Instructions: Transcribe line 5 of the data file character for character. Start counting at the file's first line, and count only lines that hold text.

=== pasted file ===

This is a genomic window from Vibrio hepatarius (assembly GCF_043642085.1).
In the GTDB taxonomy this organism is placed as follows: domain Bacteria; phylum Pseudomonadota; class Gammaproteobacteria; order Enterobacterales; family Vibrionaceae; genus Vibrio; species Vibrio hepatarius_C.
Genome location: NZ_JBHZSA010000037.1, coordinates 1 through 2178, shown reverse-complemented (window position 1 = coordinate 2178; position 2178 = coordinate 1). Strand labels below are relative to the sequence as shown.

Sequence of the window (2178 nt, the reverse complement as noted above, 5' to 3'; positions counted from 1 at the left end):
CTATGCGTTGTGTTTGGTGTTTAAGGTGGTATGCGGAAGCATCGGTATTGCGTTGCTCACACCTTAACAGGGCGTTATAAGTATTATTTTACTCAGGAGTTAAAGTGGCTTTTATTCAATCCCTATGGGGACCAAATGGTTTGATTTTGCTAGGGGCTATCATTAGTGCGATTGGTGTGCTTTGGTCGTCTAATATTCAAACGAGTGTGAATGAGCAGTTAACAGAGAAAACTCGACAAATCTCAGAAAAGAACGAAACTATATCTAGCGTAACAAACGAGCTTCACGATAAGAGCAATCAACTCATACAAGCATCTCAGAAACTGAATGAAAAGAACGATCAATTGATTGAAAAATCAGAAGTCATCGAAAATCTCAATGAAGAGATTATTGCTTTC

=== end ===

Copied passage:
CTATGCGTTGTGTTTGGTGTTTAAGGTGGTATGCGGAAGCATCGGTATTGCGTTGCTCACACCTTAACAGGGCGTTATAAGTATTATTTTACTCAGGAGTTAAAGTGGCTTTTATTCAATCCCTATGGGGACCAAATGGTTTGATTTTGCTAGGGGCTATCATTAGTGCGATTGGTGTGCTTTGGTCGTCTAATATTCAAACGAGTGTGAATGAGCAGTTAACAGAGAAAACTCGACAAATCTCAGAAAAGAACGAAACTATATCTAGCGTAACAAACGAGCTTCACGATAAGAGCAATCAACTCATACAAGCATCTCAGAAACTGAATGAAAAGAACGATCAATTGATTGAAAAATCAGAAGTCATCGAAAATCTCAATGAAGAGATTATTGCTTTC